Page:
When in Rome, do as the Romans do. When in Indonesia, you cannot escape discussions about the presidential elections to be held this 9th of july.
The election process
In order to become one of the contenders for the Presidency of Indonesia, a candidate can only be nominated ba a party (or parties) representing 20% of the seats in Parliament or 25% of the popular vote in the Parlementary elections. This is a steep hill to climb. This page will provide more details (wikipedia bias alert!)
Jokowi vs Prabowo
The last two men standing are
Joko Widodo ‘Jokowi’ (1961)
Presently the governor of Jakarta. Former mayor of Surakarta. He is very popular. Talking to people I hear ‘the president will fix it’, ‘if the governor only knew’. This – slightly disturbing – if the Leader only knew (try translating that into German!) confidence is more than I have ever heard expressed about any onther politician or party in Indonesia. Some are criticising him for using the governorship of Jakarta as a launch pad for the presidency. ‘His work here is not yet done’. See this article (wikipedia bias alert!) for more information.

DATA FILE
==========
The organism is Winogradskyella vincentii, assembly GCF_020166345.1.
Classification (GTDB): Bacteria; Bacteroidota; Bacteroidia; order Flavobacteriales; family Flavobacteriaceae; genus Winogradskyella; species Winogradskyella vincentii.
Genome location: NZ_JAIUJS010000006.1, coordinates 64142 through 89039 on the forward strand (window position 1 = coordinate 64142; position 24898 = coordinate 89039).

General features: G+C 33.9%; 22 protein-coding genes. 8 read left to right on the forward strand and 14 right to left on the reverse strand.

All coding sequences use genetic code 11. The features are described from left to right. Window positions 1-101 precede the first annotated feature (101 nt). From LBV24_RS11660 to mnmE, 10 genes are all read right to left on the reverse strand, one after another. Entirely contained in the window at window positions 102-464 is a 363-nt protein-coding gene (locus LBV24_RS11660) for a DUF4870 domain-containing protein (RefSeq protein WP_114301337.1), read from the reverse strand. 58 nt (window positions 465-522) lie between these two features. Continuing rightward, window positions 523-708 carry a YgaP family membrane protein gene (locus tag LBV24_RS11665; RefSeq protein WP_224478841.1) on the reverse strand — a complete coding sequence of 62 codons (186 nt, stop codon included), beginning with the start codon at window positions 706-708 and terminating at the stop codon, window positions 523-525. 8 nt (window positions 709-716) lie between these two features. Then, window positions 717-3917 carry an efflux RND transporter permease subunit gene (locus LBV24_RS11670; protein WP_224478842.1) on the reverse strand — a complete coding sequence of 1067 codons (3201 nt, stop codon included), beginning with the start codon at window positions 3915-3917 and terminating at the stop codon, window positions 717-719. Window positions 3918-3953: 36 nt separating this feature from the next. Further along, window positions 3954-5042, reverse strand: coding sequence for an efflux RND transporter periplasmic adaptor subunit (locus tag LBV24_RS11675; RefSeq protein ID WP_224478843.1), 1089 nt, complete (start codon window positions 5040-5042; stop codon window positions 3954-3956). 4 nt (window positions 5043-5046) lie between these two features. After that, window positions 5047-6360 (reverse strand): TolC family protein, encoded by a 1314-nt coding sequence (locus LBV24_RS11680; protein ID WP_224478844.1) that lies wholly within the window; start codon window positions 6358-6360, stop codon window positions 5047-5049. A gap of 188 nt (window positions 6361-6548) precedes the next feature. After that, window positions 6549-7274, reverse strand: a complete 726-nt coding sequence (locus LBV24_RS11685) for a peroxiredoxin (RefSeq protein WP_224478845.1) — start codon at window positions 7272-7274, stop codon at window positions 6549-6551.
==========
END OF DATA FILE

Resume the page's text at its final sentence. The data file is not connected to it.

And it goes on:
Prabowo Subianto ‘Prabowo’ (1951)
Former special forces commander. Active in East Timor and more infamously during the riots in Jakarta in 1998. At least nine democracy activist were allegedly kidnapped and tortured by troops under Prabowo’s command. Ambitious to become army chief after the fall of Suharto in 1998. Instead dismissed from the army. When I first heard about this candidate, I was fortunately sitting down. More information here (very biased Wikipedia alert!)
According to The Economist (24 may 2014), Probowo is catching up in the polls and the race. The endorsement of Golkar is a great coup for the candidate. His coalition does now control 52% of the seats in parliament against 37% for Jokowi.
One month is a long time in politics…